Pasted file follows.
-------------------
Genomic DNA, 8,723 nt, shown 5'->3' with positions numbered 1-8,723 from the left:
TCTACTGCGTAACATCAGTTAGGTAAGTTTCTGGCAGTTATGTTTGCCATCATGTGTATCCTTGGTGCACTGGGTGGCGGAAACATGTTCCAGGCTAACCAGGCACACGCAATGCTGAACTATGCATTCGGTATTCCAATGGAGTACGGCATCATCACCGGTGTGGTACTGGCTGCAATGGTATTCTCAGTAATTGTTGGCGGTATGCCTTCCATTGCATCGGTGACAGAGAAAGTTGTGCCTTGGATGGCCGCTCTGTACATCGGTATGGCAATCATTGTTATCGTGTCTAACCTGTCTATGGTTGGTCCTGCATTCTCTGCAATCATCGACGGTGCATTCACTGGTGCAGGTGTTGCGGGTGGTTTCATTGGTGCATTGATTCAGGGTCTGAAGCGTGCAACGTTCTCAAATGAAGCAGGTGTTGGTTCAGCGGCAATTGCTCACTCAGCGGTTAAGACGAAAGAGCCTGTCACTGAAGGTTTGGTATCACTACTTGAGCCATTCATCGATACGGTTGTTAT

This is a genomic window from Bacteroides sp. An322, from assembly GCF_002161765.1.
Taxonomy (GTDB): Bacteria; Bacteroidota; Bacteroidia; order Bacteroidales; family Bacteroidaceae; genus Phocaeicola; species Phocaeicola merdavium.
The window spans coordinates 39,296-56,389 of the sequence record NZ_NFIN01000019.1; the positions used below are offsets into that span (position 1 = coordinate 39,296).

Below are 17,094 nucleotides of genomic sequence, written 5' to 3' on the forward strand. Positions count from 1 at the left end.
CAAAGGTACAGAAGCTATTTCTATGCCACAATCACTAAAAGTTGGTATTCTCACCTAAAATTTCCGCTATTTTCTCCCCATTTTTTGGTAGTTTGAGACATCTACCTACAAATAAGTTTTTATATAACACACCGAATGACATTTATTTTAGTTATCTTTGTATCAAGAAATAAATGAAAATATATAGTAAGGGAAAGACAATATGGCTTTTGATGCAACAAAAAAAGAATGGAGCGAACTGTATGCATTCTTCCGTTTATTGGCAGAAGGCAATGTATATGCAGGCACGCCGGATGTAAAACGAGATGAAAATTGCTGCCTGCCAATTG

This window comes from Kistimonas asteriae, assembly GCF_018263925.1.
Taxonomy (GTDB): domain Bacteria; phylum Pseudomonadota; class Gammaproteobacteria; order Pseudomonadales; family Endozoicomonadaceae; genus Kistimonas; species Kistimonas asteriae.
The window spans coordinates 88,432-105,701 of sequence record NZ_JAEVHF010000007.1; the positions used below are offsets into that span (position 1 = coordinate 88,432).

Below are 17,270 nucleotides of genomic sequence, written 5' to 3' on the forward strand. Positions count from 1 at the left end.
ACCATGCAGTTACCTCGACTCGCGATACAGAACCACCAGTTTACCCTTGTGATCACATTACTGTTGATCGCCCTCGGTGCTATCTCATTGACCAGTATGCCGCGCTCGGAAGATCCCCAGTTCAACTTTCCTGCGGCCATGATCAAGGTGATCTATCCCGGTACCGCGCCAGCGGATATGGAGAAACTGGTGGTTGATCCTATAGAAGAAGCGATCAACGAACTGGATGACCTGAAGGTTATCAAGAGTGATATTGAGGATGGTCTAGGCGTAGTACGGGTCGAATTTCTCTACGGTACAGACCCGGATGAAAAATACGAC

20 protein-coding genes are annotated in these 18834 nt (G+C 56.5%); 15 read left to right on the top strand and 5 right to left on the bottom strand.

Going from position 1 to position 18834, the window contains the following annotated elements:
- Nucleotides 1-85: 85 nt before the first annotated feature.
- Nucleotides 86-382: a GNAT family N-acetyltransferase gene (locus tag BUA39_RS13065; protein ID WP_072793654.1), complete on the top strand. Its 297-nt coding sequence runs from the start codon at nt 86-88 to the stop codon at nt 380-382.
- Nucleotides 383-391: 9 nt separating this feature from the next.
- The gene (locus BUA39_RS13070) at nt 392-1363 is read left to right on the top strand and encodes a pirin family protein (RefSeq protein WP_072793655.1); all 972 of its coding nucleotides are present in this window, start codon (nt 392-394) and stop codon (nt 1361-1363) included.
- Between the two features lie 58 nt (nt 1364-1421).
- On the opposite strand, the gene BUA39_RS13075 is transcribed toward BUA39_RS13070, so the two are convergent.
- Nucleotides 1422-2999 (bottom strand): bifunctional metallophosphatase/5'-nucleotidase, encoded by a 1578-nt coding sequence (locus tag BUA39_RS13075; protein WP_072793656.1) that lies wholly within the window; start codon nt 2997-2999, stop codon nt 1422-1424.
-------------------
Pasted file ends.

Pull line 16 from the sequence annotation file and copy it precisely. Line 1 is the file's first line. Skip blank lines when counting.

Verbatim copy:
- Nucleotides 86-382: a GNAT family N-acetyltransferase gene (locus tag BUA39_RS13065; protein ID WP_072793654.1), complete on the top strand. Its 297-nt coding sequence runs from the start codon at nt 86-88 to the stop codon at nt 380-382.